Zaidi notes that with a tax-to-GDP ratio of 10 per cent and with a fiscal deficit of 7.8 per cent of GDP, the present PPP led Government should have done more on the revenue generation front—an action also being demanded by western donors, the World Bank and the IMF. But would it be fair to entirely exone-rate President Musharraf for the maladies he bequeathed to the present democratically elected Government? The stark reality is that given its unrealistic quest for ‘parity’ with India, Pakistan is sad-dled with a rapacious army and opportunistic politicians, incapable of mass mobilization of people. Pakistan’s rate of savings of between 10-15 per cent is amongst the lowest in Asia. With debt repayments and defence accounting for over 60 per cent of the national budget, Pakistan faces the prospect of continuing low rates of economic growth and human resource development. Like many other analysts in Pakistan, Zaidi does not devote adequate attention to the serious economic problems that Pakistan faces, which makes it a perpetual economic ‘basket case,’ internationally.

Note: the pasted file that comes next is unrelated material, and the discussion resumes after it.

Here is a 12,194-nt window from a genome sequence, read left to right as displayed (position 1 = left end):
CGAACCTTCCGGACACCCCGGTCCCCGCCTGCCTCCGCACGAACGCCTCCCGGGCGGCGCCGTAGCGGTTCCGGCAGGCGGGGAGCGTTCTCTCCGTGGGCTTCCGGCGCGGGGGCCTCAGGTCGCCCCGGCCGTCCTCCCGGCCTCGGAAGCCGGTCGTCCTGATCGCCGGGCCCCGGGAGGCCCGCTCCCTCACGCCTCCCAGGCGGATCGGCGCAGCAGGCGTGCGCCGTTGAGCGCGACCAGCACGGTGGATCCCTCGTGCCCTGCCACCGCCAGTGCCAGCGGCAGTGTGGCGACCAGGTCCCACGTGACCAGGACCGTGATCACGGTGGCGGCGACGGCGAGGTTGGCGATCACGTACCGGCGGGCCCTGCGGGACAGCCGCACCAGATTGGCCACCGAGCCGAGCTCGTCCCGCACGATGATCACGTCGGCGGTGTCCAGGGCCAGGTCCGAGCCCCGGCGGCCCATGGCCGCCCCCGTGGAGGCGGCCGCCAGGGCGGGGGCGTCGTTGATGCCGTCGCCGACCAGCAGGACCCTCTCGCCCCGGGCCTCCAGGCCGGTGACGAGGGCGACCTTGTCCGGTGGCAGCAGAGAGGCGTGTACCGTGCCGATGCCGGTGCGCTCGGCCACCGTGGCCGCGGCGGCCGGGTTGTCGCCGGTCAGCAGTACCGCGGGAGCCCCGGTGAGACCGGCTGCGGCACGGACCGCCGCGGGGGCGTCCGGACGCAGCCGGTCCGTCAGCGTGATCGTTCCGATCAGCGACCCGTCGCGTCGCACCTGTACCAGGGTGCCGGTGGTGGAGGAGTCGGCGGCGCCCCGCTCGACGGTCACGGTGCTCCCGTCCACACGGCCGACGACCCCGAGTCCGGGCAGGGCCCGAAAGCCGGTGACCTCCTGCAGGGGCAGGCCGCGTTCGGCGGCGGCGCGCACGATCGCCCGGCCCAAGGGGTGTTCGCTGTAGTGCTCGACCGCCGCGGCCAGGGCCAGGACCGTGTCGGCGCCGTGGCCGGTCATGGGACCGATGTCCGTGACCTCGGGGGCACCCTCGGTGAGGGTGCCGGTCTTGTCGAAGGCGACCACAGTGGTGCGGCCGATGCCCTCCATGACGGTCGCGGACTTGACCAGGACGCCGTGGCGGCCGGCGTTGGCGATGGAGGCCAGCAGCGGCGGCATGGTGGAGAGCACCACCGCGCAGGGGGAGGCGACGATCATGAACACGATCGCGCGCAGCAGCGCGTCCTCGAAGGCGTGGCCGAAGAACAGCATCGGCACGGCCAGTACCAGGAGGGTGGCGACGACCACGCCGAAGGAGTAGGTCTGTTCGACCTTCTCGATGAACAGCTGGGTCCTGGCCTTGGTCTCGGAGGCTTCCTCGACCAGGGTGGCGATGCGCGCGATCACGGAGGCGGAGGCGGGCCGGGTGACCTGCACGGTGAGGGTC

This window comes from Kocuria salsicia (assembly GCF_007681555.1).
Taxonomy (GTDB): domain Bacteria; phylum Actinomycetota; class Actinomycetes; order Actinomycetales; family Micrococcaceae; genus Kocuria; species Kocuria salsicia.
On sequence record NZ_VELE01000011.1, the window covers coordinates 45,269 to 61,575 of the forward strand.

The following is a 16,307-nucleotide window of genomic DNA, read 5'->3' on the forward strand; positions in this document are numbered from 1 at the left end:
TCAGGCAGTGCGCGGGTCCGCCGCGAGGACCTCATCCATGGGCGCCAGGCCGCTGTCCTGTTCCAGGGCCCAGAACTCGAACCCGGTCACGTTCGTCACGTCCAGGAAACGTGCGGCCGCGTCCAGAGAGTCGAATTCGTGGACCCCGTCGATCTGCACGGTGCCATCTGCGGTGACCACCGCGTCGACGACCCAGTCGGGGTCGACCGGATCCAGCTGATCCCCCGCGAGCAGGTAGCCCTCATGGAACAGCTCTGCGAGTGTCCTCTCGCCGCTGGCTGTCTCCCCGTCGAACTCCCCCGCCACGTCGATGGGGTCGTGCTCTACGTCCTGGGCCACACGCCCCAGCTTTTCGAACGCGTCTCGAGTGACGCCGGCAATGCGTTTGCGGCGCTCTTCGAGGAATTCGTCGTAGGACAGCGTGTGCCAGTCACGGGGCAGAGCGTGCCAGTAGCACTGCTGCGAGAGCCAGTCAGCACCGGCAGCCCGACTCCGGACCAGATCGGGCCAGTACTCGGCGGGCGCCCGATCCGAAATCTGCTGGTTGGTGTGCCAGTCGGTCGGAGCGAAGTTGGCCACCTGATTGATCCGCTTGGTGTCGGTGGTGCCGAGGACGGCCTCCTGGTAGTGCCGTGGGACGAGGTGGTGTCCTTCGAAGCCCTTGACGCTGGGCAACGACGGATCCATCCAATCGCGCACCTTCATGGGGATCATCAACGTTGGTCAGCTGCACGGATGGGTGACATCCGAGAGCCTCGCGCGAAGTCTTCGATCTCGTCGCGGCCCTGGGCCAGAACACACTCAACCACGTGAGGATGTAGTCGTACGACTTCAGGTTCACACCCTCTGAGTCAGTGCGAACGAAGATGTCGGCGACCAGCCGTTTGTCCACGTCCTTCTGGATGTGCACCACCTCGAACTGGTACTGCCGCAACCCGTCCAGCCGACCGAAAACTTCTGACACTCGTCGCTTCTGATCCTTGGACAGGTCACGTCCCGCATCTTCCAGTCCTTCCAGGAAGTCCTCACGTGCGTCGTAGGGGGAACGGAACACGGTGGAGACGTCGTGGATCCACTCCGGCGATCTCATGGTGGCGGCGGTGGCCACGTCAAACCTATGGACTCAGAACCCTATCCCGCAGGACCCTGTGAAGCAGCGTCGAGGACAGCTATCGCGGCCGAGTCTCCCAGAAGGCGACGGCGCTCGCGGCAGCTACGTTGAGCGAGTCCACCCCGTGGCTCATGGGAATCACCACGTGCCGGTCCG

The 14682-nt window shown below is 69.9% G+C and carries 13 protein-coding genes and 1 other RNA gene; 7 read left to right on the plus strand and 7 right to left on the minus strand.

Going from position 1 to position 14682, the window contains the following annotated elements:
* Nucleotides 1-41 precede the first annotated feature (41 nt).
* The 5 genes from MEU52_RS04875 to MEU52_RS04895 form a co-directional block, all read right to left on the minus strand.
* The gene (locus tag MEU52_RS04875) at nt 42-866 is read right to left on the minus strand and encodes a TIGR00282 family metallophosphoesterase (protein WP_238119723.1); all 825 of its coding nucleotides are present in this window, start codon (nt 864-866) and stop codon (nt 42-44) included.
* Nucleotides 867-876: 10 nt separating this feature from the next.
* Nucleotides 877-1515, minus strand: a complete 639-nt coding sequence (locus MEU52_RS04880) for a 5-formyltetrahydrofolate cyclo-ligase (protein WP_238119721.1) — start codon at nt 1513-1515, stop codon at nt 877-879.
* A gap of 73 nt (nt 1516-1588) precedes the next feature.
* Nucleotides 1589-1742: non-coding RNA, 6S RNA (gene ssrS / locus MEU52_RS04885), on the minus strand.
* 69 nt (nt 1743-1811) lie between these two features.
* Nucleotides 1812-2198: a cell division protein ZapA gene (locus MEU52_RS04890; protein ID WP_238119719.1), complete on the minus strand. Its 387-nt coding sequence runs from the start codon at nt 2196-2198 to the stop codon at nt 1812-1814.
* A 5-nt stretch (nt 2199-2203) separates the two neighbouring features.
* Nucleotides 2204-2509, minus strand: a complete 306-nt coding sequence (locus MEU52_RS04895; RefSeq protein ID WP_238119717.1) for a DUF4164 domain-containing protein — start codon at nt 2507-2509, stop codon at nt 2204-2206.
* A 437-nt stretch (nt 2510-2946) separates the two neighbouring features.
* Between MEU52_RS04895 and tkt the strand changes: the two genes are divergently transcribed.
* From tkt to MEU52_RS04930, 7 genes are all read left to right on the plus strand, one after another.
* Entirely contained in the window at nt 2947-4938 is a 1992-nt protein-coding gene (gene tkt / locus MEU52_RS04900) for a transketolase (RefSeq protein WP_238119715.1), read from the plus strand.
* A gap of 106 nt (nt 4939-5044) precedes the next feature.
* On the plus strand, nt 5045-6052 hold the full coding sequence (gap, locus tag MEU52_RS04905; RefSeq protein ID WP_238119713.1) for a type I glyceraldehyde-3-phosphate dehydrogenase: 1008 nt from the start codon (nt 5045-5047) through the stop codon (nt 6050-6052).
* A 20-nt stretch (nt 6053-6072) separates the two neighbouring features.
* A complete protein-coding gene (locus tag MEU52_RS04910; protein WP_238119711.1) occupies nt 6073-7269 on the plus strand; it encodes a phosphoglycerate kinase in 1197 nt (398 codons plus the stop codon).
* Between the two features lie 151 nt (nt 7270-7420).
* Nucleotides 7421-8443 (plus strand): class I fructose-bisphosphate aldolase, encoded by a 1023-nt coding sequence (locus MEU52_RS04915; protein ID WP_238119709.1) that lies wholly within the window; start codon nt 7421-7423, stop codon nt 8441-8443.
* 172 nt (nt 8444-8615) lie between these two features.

The book is a must read for all Indians who often use value judgments and experiences of our elite and ‘civil society’, while seeking to analyse developments in Pakistan. The concluding chapters contain an outstanding analysis of how politicians and civil society in Pakistan view military takeovers in their country and even collude and collaborate with military rulers. Zaidi explains at length how successive military rulers have enticed political leaders into their fold by offers of patronage in Local Government and even a slicing of the cake in the Provincial and Federal Governments. Both Zulfiqar Ali Bhutto and Nawaz Sharif enjoyed the patronage of military rulers of their times for entry into politics. Describing how military rulers win over political leaders, Zaidi notes: ‘Military rule relies more on the carrot than the stick.’ Moreover, military rulers have invariably been the beneficiaries of American largesse and backing. Referring to the ‘deal’ that Benazir Bhutto struck with General Musharraf after he was re-elected for another term as President, Zaidi sates: ‘Once Benazir Bhutto agreed to become the then General Musharraf’s Prime Minister by agreeing to cut a deal with him in July 2007, she gave up much political agency and weakened a popular movement against a uniformed General, (then) in full force throughout 2007.’